Why Dan was the true snob of Gossip Girl
There he was, an awkward, bumbling scholarship student at St. Jude’s Preparatory School for Boys, surrounded by the upper class elite.
Intelligent and sensitive – and with a disarming line in self-deprecation, Dan Humphrey seemed the epitome of uncorrupted righteousness.
He stood for humility, honesty and integrity, and had a clear sense of right and wrong.
And then, slowly but surely, he became tarnished by his dealings with those conniving schemers that inhabit the Upper East side, and had to go over to the dark side in order to survive.
Or at least that’s the story Dan tells himself.
And that’s the problem with Dan – he really doesn’t have such a fantastic grip on reality…
The truth is that his wealthy peers on the Upper East Side didn’t judge him for his background (Blair Waldorf is the exception, but we’ll come on to her a little later) but he judged them for theirs…
Dan certainly judged his girlfriend at the time, Serena van der Woodsen, for her wealth and privilege. Now, you might say – so what? Why should Serena have so much?
But remember, she didn’t choose it, she was born into it.
It is no more her ‘fault’ that she is upper class than it is Dan’s that he is ‘merely’ middle class.
(Although given his outraged indignation about his lot in life, you would think Dan was actually poor… For the record, Dan, poor people can’t pay thousands to send their kids to private school and they don’t live in gorgeous lofts in Brooklyn, nor do they own an art gallery.)
Remember too, that Dan isn’t judging Serena because he has better values or because he wants wealth and privilege to be more fairly distributed…
No, the surprising sting in the tale is that Humdrum Humphrey is envious. He wants all that Serena has for himself.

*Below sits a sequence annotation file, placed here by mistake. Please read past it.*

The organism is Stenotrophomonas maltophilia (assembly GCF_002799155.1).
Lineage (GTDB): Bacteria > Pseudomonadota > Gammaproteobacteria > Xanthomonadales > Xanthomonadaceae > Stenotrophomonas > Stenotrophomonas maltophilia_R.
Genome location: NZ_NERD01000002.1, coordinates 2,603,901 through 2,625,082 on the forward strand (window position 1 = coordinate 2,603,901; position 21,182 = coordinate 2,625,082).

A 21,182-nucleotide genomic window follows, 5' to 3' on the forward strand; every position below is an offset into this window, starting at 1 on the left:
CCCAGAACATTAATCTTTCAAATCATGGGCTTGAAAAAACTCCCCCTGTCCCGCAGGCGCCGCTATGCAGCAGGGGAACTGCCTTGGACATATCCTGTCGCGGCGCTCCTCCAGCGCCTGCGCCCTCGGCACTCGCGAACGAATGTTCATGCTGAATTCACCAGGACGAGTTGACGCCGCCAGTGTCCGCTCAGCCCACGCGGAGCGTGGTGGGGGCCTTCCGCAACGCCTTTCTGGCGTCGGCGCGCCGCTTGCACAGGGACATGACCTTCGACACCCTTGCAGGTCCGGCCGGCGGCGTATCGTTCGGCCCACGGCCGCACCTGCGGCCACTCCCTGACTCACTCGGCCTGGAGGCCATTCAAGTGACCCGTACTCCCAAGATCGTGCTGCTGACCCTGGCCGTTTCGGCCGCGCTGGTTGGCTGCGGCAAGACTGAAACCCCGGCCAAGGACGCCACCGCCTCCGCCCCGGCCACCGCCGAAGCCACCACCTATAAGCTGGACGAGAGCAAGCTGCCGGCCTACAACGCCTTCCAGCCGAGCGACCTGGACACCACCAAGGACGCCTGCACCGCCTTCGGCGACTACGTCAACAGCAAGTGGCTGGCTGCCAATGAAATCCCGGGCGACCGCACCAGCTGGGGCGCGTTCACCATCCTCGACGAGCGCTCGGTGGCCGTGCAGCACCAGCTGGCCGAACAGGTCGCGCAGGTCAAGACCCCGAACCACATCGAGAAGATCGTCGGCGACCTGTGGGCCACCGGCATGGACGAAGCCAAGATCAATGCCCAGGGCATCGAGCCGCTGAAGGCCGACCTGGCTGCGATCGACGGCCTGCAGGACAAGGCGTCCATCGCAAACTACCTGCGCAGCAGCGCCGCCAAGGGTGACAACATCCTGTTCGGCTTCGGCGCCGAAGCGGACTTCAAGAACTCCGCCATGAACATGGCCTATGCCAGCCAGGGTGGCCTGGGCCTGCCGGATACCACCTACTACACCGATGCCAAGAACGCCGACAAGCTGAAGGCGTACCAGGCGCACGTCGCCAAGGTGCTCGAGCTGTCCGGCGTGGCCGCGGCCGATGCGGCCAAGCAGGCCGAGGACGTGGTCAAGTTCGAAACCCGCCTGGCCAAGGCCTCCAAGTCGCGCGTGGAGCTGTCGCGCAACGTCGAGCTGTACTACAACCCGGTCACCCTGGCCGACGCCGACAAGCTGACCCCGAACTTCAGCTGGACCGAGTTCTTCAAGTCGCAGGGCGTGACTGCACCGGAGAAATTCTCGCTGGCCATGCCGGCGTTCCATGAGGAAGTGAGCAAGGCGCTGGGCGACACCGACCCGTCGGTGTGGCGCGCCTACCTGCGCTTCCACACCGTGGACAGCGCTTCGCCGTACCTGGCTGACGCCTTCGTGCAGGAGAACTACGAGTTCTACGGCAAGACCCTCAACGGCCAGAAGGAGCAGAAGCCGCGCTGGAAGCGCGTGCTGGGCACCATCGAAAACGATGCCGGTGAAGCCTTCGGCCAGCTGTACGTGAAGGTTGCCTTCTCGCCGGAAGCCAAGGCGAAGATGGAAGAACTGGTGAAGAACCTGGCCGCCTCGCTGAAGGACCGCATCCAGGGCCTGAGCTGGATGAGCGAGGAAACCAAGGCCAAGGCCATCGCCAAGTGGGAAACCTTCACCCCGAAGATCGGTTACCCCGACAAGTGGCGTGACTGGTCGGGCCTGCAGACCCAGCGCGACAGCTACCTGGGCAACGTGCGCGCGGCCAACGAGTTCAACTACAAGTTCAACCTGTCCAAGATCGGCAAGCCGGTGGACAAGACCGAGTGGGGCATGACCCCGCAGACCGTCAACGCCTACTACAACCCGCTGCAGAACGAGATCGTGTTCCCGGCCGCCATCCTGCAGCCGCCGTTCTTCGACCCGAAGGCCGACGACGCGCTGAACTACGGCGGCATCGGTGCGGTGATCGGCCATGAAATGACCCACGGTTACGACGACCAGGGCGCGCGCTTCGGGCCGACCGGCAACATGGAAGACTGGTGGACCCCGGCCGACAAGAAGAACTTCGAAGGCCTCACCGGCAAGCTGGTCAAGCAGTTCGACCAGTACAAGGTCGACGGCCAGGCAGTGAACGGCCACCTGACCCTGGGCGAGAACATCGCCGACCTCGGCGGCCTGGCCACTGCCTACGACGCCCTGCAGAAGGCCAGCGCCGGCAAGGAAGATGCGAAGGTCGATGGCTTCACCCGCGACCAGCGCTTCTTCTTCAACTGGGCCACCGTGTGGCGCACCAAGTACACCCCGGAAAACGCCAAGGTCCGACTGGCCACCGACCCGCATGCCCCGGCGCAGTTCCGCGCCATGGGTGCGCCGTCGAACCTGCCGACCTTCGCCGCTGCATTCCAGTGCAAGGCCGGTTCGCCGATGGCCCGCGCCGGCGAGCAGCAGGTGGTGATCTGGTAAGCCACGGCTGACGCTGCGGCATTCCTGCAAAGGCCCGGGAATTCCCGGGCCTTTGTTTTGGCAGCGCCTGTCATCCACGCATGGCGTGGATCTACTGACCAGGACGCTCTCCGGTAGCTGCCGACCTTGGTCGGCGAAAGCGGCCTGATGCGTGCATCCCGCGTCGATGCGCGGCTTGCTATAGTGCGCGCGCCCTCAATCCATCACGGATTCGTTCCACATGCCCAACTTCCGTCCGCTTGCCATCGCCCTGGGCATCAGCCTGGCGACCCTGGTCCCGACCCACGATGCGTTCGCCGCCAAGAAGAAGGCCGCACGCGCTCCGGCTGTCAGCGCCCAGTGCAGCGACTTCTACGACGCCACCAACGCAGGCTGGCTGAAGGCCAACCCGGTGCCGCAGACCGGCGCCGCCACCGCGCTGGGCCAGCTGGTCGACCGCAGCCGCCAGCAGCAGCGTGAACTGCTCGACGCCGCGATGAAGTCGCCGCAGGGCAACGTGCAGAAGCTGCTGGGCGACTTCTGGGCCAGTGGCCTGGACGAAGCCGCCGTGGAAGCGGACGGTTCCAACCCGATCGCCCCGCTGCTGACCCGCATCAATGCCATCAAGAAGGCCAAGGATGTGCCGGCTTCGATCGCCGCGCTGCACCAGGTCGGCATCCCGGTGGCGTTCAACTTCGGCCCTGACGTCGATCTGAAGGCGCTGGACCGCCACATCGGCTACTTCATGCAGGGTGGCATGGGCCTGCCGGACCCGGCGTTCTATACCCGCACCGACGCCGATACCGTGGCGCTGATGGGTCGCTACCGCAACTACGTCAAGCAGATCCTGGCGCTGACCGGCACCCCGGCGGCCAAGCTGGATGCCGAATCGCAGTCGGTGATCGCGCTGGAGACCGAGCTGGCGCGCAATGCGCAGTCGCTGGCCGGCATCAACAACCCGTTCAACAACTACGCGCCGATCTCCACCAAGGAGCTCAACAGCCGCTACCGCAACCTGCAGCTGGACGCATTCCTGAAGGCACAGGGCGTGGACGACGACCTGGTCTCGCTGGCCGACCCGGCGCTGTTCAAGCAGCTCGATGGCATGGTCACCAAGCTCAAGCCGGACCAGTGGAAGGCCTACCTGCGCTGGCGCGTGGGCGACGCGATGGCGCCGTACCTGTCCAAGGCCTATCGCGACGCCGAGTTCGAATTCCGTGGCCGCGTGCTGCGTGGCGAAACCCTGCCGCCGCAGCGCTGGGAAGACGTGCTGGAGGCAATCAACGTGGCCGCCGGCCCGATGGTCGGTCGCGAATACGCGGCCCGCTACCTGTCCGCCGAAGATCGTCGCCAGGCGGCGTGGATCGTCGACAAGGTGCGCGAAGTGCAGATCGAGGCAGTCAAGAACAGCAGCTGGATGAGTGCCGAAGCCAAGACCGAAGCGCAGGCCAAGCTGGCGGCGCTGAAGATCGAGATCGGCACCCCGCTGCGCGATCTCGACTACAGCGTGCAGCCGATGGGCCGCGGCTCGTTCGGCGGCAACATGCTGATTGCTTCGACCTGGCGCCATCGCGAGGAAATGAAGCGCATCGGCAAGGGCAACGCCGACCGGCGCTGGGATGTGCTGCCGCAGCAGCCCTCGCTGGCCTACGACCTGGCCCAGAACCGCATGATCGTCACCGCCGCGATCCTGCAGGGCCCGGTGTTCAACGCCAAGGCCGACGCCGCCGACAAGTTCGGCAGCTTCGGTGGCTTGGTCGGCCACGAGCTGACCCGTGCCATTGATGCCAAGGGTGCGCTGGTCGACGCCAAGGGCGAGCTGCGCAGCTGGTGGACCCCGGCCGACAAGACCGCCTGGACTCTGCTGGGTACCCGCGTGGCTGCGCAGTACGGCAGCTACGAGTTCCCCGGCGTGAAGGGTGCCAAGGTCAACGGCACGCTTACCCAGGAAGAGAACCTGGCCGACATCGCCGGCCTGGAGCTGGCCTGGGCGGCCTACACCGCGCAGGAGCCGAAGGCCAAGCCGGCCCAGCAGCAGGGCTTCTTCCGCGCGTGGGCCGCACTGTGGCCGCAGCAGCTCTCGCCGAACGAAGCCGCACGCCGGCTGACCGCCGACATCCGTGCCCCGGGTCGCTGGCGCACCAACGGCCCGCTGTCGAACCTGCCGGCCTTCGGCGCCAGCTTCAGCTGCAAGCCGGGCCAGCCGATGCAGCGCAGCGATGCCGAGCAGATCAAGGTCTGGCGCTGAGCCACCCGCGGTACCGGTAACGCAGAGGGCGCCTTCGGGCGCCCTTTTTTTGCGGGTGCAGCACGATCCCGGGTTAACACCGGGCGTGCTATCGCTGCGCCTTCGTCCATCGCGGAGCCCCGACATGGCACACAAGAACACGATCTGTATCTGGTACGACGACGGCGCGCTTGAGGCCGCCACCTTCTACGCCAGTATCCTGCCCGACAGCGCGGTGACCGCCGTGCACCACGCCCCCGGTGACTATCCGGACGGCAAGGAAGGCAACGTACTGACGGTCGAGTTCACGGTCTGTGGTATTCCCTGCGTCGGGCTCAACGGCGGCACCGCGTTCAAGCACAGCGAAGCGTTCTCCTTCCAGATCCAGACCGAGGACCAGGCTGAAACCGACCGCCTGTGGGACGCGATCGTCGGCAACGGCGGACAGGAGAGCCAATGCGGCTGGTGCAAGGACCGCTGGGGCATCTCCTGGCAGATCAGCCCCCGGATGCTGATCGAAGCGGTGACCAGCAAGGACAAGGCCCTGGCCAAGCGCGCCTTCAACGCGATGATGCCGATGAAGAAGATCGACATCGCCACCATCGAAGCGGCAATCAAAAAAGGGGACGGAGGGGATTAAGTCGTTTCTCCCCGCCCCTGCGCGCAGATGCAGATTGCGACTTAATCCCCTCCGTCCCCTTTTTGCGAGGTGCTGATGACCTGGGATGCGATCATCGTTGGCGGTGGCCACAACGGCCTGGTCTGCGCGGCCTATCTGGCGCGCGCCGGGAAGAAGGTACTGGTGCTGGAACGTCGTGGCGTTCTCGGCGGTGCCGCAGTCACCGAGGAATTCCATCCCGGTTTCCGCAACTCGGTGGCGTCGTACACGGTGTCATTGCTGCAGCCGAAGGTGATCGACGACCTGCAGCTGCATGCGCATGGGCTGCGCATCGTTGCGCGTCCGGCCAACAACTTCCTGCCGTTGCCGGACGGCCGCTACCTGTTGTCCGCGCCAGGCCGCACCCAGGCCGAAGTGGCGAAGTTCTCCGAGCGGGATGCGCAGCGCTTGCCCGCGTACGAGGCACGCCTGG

You’ll therefore forgive me if I don’t consider Dan and Serena to be one of the greatest love stories of our times…
Because when you think about it, it is Dan’s resentment of Serena’s power that causes one of their breakups.
Anyone else remember Dan trying to climb out of a hotel lift because he couldn’t cope with the concept that Serena (as a resident of that hotel), might have the power to get them out of that stuck lift?
As Vanessa (another character who is fairly pickled in hypocrisy) observes: Dan wanted “in” even more than Jenny did.
But where Jenny is honest and owns her ambition, Dan pretends he is too good for it all. He doesn’t want to attend fancy parties, he hates all that stuff…
But there he is at every event (Dan would go to the opening of an olive), and he also makes it his habit to fall for every wealthy powerful woman in his vicinity: Serena, Blair, and Olivia Burke.
Did he ever see these women as real people? Serena he sees as shallow ‘It girl,’ Sabrina, while Blair he puts on a pedestal and worships.
Yes, Dan was kind to Blair during her low point, but so was her faithful servant Dorota, and Dan is such a snob that he didn’t even have to be paid to act like Blair’s hired help.
In reality, Blair had to choose Chuck Bass over Dan because at least he sees her as his equal.
When you think about it, Blair was literally the only person in his peer group who actually thought him lesser because of his background, and Dan rewards her by falling in love.
(Quick question: Do you think Blair would have gone there if Dan hadn’t first become a celebrated writer? No, me either.)
He doesn’t mind Blair treating him badly but perhaps that’s because it’s what the lower classes deserve, right Dan?
So although he falls in love with Blair – is it with Blair? Or is it what she represents?
Class. Status. Wealth. Power. Privilege.
Was Dan like Jay in The Great Gatsby; seduced by a glittering world beyond his reach?
Well, the short answer is yes. We know that he calculatedly wrote himself into that world by creating Gossip Girl yet he never really could see Blair or Serena, he never could see past the glitz and glamour that so dazzled him.
That’s why he depicted Serena as a shallow ‘It girl’ and not as a kind big sister or best friend. (She was both.)
He still marries Serena, even though his heart was clearly stolen – and kept – by Blair.
Talk about marrying up to better yourself in the world…
Serena had her flaws, but she was never a snob. Dan was. He was full of self-contempt for his (relative) poverty and class – it never remotely bothered Serena.
In fact, his relatively lowly status didn’t even bother that seeming embodiment of upper class entitlement, Chuck Bass.